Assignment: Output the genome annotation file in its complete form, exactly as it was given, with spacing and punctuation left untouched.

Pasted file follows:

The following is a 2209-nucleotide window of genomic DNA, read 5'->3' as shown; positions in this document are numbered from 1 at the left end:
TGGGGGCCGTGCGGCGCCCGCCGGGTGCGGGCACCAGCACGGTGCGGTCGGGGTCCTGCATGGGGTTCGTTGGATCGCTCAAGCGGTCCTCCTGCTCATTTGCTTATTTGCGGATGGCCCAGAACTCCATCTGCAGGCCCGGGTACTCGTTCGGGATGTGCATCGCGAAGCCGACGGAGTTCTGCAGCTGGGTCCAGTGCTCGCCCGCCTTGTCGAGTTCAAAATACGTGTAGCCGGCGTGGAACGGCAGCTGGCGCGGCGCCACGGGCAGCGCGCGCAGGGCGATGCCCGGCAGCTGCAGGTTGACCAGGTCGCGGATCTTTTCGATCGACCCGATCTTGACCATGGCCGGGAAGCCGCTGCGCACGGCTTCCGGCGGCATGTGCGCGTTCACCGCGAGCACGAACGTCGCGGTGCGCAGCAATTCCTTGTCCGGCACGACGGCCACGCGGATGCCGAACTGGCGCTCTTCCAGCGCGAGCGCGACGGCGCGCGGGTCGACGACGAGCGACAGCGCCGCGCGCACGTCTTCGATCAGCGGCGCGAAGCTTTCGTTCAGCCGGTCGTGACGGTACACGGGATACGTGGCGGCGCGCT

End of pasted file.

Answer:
The following is a 2209-nucleotide window of genomic DNA, read 5'->3' as shown; positions in this document are numbered from 1 at the left end:
TGGGGGCCGTGCGGCGCCCGCCGGGTGCGGGCACCAGCACGGTGCGGTCGGGGTCCTGCATGGGGTTCGTTGGATCGCTCAAGCGGTCCTCCTGCTCATTTGCTTATTTGCGGATGGCCCAGAACTCCATCTGCAGGCCCGGGTACTCGTTCGGGATGTGCATCGCGAAGCCGACGGAGTTCTGCAGCTGGGTCCAGTGCTCGCCCGCCTTGTCGAGTTCAAAATACGTGTAGCCGGCGTGGAACGGCAGCTGGCGCGGCGCCACGGGCAGCGCGCGCAGGGCGATGCCCGGCAGCTGCAGGTTGACCAGGTCGCGGATCTTTTCGATCGACCCGATCTTGACCATGGCCGGGAAGCCGCTGCGCACGGCTTCCGGCGGCATGTGCGCGTTCACCGCGAGCACGAACGTCGCGGTGCGCAGCAATTCCTTGTCCGGCACGACGGCCACGCGGATGCCGAACTGGCGCTCTTCCAGCGCGAGCGCGACGGCGCGCGGGTCGACGACGAGCGACAGCGCCGCGCGCACGTCTTCGATCAGCGGCGCGAAGCTTTCGTTCAGCCGGTCGTGACGGTACACGGGATACGTGGCGGCGCGCT